As schoolchildren around the nation head back to the bus stop in the coming weeks, a number of them may notice a change in their school buses.
A growing number of school districts across the USA are shifting parts of their fleets from diesel fuel to propane to stretch strained budgets and promote cleaner air, according to officials from school districts and from private companies that operate school fleets.
The overwhelming majority of the nation’s 480,000 school buses still run on diesel — about 95%, according to the industry publication School Transportation News. Biodiesel, usually made from domestically produced oils such as soybean oil, recycled cooking oil or animal fats and blended with petroleum diesel in amounts of 2%-20% is the most common alternative fuel, followed by compressed natural gas, according to the magazine.
However, propane seems to be the school bus alternative fuel of choice this year. Among school districts rolling out propane-powered buses when the opening school bell rings:
• Two school districts in Nebraska — Omaha and Millard — will debut 434 new propane buses, said to be the largest propane school bus fleet in the nation. The buses are operated by a subsidiary of Student Transportation of Wall, N.J. The company operates about 10,000 buses under contract to school districts in 17 states, says Ron Halley, vice president of fleets and facilities; about 900 of those buses run on propane, and100 on compressed natural gas.
• Students in Shelton, Conn., are getting 60 new propane school buses this year. The buses, which cost about $5.5 million, are owned by the city.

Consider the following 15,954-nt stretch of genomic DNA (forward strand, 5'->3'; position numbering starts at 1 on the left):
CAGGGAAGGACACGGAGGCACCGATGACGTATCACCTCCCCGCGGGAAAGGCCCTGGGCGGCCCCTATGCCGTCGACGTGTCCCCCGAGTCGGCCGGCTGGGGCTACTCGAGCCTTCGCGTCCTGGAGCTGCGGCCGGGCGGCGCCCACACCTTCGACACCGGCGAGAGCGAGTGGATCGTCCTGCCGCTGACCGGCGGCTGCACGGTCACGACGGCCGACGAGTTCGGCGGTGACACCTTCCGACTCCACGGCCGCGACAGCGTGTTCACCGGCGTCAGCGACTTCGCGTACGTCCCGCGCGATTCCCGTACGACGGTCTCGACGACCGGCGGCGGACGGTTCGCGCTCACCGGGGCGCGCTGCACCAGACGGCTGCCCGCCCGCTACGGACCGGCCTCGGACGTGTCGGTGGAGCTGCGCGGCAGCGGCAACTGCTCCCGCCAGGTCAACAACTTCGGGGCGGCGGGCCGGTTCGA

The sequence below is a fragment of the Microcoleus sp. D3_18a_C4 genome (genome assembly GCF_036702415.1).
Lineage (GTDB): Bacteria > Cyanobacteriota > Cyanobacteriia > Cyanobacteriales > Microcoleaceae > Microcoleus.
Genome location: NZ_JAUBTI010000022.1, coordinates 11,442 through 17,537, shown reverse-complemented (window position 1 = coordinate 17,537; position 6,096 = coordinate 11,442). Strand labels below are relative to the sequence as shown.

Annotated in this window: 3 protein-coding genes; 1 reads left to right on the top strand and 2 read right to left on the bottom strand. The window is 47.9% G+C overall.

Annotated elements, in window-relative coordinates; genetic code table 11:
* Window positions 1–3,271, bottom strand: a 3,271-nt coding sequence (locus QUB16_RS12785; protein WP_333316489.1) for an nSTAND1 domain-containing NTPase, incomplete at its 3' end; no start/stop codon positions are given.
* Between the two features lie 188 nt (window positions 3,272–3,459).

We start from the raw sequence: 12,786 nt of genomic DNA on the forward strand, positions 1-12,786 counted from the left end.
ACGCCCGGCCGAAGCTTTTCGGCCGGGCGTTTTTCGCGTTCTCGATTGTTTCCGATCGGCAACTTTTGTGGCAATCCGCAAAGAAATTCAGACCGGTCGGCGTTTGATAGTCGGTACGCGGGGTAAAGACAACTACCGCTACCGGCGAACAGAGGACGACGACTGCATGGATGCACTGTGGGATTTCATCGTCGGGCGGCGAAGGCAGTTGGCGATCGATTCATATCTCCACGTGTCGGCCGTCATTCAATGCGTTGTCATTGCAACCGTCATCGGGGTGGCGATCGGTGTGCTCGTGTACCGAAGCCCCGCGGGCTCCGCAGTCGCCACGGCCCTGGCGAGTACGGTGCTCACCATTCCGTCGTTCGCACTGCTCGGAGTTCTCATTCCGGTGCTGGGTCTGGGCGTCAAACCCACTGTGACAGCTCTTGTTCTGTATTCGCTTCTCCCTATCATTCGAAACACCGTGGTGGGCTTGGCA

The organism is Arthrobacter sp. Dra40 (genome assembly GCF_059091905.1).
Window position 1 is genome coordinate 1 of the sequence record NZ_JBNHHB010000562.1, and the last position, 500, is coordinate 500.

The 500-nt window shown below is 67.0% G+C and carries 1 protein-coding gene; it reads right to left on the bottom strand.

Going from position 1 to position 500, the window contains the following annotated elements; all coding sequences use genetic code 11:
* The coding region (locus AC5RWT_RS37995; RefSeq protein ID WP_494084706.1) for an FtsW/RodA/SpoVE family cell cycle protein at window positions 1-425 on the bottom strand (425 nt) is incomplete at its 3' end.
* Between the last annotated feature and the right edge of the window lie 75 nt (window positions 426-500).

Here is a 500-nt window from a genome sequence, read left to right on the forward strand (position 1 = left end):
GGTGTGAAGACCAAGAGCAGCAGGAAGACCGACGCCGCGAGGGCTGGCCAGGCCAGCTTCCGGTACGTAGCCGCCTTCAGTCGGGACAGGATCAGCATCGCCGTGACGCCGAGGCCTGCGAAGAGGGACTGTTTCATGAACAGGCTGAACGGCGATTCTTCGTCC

• Kentucky is dipping its toe into the propane-powered water this year, as the state gets its first propane-powered school bus. Crittenden County Schools are part of a pilot program that will operate the state’s only propane school bus for a year. If the pilot is successful, the state’s stringent specifications for school buses could be changed to allow other districts to go propane.
• The Fort Zumwalt School District in Missouri, which became the first to add propane buses to its fleet last year, is adding 22 buses to the eight that hit the road last year. The alternative-fueled buses now make up 18% of the district’s total fleet.
• Mesa Unified School District No. 4 in Mesa, Ariz., is taking delivery of 61 propane buses this year, which will bring its total to 89, just over 16% of the fleet, says Ron Latko,director of transportation and fleet management.
He says school transportation officials in Mesa, Arizona’s largest district, were considering alternatives to diesel in 2010. At the time, school officials around the nation were trying to figure out how to comply with new, lower emissions standards for buses enacted by the Obama administration, he says.
“We were very, very concerned because the economic situation had gotten so tight,” Latko says. “In 2010, nobody had any money. Budgets got cut all over the country. So we called around. We looked at Texas, at California. Finally we decided, let’s check out this propane.”
They had to consider not only the fuel and maintenance costs involved, but also the cost of adding a fueling infrastructure. Then there are the fuel costs. Latko says the district pays $3.54 for a gallon of diesel compared with $1.12½ for a gallon of propane. “And I get a 50-cent-a-gallon excise tax rebate, so my price is 62½ cents a gallon,” he says.